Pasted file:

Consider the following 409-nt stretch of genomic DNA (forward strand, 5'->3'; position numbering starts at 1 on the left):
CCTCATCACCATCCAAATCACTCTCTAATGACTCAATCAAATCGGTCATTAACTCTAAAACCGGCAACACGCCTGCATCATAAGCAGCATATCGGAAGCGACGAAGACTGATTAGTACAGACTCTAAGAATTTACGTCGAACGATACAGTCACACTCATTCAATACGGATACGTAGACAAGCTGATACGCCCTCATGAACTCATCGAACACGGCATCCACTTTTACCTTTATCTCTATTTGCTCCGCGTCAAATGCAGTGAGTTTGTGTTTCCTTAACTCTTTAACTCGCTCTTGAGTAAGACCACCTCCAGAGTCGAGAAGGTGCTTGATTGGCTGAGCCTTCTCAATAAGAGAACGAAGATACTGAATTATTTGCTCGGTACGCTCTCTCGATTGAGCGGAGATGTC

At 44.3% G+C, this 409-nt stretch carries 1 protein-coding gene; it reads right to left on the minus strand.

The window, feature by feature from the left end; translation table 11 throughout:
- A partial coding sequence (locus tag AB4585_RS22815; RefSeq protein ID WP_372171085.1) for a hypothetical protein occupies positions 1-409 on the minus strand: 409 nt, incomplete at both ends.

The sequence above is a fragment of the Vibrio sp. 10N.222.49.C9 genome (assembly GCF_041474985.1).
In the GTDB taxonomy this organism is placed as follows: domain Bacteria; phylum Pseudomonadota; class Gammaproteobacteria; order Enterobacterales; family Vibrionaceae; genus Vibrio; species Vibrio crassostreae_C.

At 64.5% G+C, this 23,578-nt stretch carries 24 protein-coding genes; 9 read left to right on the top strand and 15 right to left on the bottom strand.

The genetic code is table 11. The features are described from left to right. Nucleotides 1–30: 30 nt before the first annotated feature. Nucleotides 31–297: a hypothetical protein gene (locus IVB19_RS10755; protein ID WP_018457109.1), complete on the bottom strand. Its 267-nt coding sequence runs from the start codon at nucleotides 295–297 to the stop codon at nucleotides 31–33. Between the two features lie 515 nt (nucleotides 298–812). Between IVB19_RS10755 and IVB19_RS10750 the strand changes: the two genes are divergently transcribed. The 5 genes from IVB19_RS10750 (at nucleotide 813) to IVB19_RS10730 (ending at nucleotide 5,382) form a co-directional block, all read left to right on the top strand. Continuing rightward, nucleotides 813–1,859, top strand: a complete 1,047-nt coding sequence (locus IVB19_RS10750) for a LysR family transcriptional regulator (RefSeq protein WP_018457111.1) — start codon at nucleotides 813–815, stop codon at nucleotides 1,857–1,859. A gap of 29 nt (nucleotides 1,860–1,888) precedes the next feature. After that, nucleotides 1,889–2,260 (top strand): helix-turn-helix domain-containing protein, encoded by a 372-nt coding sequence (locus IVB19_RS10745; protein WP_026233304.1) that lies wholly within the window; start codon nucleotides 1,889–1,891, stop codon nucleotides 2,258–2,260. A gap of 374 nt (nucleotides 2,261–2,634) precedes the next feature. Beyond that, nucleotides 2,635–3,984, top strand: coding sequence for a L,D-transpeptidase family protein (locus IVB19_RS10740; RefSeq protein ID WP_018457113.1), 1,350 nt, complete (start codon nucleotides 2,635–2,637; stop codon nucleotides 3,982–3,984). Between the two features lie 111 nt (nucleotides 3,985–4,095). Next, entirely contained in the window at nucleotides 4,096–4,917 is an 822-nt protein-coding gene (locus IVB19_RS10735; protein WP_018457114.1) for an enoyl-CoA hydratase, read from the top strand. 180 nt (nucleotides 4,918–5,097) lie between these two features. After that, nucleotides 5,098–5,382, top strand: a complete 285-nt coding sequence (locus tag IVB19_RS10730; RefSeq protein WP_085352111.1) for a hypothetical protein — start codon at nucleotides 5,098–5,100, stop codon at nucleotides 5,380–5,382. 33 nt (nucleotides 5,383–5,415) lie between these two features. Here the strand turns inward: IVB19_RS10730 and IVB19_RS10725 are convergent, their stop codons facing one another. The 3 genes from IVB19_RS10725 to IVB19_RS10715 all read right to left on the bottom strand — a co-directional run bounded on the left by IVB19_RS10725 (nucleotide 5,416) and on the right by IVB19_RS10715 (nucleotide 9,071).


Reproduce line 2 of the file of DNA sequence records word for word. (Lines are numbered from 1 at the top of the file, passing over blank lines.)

CCTCATCACCATCCAAATCACTCTCTAATGACTCAATCAAATCGGTCATTAACTCTAAAACCGGCAACACGCCTGCATCATAAGCAGCATATCGGAAGCGACGAAGACTGATTAGTACAGACTCTAAGAATTTACGTCGAACGATACAGTCACACTCATTCAATACGGATACGTAGACAAGCTGATACGCCCTCATGAACTCATCGAACACGGCATCCACTTTTACCTTTATCTCTATTTGCTCCGCGTCAAATGCAGTGAGTTTGTGTTTCCTTAACTCTTTAACTCGCTCTTGAGTAAGACCACCTCCAGAGTCGAGAAGGTGCTTGATTGGCTGAGCCTTCTCAATAAGAGAACGAAGATACTGAATTATTTGCTCGGTACGCTCTCTCGATTGAGCGGAGATGTC